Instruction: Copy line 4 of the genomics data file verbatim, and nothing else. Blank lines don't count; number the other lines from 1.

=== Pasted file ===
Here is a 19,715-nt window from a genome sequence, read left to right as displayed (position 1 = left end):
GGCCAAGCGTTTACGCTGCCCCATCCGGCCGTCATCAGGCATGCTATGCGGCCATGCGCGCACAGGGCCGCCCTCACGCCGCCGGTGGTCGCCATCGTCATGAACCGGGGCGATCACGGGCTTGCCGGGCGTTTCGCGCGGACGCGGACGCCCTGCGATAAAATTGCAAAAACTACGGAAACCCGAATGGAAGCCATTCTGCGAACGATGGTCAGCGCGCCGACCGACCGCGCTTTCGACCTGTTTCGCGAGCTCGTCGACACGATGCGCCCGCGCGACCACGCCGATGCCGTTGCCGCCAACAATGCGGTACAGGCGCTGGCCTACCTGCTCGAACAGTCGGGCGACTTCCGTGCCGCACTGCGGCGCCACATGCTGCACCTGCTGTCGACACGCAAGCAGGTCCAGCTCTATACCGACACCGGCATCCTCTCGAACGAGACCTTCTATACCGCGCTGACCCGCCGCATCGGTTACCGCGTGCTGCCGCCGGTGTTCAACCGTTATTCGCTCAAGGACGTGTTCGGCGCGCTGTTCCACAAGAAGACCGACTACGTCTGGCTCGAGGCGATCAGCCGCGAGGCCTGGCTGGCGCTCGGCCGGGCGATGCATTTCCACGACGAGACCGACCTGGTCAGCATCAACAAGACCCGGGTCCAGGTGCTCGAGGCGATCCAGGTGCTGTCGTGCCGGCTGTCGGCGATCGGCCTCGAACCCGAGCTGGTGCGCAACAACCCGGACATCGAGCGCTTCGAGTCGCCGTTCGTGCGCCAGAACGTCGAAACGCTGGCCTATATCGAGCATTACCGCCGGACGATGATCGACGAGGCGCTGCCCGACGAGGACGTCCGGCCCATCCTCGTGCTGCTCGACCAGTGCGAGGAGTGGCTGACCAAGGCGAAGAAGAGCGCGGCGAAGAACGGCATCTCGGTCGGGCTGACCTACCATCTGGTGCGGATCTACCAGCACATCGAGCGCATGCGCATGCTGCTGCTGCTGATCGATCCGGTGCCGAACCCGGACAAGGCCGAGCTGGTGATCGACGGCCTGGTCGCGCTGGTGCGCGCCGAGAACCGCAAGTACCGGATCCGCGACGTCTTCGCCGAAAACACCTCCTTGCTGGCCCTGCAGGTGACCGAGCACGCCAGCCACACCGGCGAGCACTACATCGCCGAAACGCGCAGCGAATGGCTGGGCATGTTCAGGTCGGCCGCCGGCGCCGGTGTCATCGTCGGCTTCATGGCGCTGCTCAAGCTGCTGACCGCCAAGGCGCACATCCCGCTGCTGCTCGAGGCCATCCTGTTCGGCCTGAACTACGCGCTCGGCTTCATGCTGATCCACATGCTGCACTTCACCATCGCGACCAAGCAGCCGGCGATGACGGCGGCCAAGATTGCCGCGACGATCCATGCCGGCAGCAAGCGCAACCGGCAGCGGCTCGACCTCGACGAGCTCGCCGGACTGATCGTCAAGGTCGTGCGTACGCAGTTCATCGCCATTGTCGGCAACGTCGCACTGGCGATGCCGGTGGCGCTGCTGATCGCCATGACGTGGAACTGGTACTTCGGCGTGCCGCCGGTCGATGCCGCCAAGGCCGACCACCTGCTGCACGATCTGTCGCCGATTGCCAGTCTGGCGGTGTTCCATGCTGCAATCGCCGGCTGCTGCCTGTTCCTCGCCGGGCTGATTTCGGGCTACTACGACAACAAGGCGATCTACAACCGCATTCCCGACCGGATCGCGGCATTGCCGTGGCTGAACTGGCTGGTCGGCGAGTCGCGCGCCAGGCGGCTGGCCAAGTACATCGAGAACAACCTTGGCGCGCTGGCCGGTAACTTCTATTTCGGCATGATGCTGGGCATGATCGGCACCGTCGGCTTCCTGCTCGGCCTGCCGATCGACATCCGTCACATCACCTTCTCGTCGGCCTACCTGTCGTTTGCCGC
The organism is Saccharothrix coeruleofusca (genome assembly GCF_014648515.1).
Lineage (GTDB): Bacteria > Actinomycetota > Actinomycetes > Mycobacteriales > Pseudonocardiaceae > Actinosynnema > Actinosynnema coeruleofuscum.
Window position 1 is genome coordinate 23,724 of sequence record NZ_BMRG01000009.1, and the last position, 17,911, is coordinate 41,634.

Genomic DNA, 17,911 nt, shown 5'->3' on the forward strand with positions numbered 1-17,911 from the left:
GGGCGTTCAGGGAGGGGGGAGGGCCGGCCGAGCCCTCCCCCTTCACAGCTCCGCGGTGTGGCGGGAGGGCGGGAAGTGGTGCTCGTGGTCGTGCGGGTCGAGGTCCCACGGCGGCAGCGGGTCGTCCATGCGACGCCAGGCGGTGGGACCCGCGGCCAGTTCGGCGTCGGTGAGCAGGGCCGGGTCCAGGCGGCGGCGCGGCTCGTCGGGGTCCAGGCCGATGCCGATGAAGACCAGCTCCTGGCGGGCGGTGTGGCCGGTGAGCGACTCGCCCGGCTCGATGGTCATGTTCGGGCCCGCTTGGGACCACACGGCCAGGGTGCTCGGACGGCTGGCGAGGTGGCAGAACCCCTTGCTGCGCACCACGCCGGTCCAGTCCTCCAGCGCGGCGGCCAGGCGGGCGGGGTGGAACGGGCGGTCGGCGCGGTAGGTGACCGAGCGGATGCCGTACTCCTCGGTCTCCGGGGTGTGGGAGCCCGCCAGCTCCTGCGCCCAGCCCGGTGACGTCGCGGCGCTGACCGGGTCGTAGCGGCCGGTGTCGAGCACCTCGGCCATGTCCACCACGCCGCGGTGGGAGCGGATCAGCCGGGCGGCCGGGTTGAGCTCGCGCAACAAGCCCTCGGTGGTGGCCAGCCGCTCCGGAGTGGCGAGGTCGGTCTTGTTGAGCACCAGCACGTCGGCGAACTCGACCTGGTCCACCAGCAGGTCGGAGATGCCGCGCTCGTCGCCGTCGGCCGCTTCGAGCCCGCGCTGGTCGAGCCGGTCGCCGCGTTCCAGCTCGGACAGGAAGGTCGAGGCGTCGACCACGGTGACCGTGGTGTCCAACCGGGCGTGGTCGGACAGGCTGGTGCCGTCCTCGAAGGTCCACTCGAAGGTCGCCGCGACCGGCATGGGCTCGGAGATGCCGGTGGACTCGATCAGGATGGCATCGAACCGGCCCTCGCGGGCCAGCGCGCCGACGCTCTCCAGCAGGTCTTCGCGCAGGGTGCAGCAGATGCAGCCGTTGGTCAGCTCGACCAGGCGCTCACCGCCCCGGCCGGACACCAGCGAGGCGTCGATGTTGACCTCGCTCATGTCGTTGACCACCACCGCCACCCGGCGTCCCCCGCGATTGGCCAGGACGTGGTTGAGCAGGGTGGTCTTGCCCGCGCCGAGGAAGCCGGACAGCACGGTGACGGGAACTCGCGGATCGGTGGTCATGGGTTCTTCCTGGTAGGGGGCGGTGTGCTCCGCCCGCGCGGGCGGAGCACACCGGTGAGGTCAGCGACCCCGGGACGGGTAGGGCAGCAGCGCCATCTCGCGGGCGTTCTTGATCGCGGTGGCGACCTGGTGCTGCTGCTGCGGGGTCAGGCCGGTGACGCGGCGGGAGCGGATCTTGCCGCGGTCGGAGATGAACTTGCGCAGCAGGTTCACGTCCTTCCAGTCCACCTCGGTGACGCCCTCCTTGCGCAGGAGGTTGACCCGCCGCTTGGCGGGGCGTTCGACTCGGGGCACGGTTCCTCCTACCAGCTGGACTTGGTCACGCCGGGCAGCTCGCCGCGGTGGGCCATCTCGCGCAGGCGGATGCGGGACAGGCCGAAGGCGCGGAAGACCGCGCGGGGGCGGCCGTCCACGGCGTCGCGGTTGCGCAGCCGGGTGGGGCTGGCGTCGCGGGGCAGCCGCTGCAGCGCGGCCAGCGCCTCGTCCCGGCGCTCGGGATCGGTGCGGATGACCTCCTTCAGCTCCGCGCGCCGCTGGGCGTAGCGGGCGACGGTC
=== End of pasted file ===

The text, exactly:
Lineage (GTDB): Bacteria > Actinomycetota > Actinomycetes > Mycobacteriales > Pseudonocardiaceae > Actinosynnema > Actinosynnema coeruleofuscum.